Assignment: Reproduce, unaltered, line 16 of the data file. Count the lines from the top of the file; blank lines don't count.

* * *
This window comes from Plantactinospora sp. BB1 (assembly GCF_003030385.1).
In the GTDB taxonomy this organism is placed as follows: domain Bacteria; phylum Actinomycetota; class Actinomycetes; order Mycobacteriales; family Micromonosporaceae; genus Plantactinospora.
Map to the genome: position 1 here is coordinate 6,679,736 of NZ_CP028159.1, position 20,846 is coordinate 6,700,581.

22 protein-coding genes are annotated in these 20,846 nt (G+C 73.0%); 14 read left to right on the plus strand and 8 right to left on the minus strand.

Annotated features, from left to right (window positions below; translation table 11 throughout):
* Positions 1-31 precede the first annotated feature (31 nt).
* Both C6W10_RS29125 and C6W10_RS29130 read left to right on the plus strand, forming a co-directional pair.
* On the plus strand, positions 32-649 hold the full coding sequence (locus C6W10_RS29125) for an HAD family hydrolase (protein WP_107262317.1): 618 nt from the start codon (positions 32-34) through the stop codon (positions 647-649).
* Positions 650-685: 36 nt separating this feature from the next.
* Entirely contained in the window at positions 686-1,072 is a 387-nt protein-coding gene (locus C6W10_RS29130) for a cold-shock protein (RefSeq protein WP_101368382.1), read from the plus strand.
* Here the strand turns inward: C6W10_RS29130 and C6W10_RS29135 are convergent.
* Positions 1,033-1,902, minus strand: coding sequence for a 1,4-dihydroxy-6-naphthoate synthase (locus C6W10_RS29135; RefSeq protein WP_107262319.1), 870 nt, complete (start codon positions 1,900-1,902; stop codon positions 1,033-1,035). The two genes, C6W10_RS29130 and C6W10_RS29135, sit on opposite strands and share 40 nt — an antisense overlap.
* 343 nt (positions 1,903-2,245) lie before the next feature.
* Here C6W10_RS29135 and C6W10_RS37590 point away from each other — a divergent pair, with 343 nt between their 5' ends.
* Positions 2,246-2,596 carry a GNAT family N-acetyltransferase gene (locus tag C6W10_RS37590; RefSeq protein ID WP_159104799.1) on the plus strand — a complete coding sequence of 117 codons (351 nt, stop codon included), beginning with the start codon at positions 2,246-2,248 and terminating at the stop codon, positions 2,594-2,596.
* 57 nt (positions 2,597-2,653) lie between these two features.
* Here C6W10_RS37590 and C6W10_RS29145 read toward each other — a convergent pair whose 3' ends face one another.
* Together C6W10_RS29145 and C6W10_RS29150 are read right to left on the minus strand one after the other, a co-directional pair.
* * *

* 57 nt (positions 2,597-2,653) lie between these two features.